Speaking to Reuters on Friday, Garlinghouse stated that the company has not suffered any negative blowback in the APAC business theatre amid the current SEC lawsuit:
“It (the lawsuit) has hindered activity in the United States, but it has not really impacted what’s going on for us in Asia Pacific.”
Garlinghouse attributed the absence of any fallout to the company’s good standing with regulators in the region, saying, “We have been able to continue to grow the business in Asia and Japan because we’ve had regulatory clarity in those markets.”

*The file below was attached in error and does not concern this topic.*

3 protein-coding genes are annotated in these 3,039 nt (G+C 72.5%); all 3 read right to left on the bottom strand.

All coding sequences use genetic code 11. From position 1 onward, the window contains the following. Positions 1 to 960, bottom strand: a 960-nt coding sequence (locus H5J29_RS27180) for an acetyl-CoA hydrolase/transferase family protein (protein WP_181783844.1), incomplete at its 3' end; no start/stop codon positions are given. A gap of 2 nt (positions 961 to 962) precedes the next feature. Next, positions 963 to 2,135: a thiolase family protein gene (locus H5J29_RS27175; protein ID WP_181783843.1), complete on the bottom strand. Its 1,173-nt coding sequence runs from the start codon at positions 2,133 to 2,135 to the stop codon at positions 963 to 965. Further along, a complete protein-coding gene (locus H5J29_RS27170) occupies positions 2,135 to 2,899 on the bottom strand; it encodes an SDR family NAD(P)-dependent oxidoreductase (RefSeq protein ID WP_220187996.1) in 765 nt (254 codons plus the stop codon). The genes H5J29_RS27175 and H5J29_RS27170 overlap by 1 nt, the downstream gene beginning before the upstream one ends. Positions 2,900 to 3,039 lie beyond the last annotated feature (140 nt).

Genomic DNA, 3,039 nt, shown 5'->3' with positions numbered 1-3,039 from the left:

Japan and other APAC countries have historically been favorable for Ripple and XRP. Ripple is even part of a joint venture with Japanese conglomerate SBI Holdings to form SBI Ripple. The JV company is at the heart of many projects aimed at creating a Ripple-powered payment corridor in Asia.
Garlinghouse also played down the effects of U.S. exchanges delisting or halting the trading of XRP tokens. Over 200 platforms across the world list XRP trading pairs, according to the Ripple CEO.
As reported by Cointelegraph, both Garlinghouse and Ripple’s executive chairman, Chris Larsen have moved to file separate motions for the case to be dismissed. Attorneys for both company executives say the Treasury Department’s Financial Crimes Enforcement Network has previously classified XRP as a virtual currency.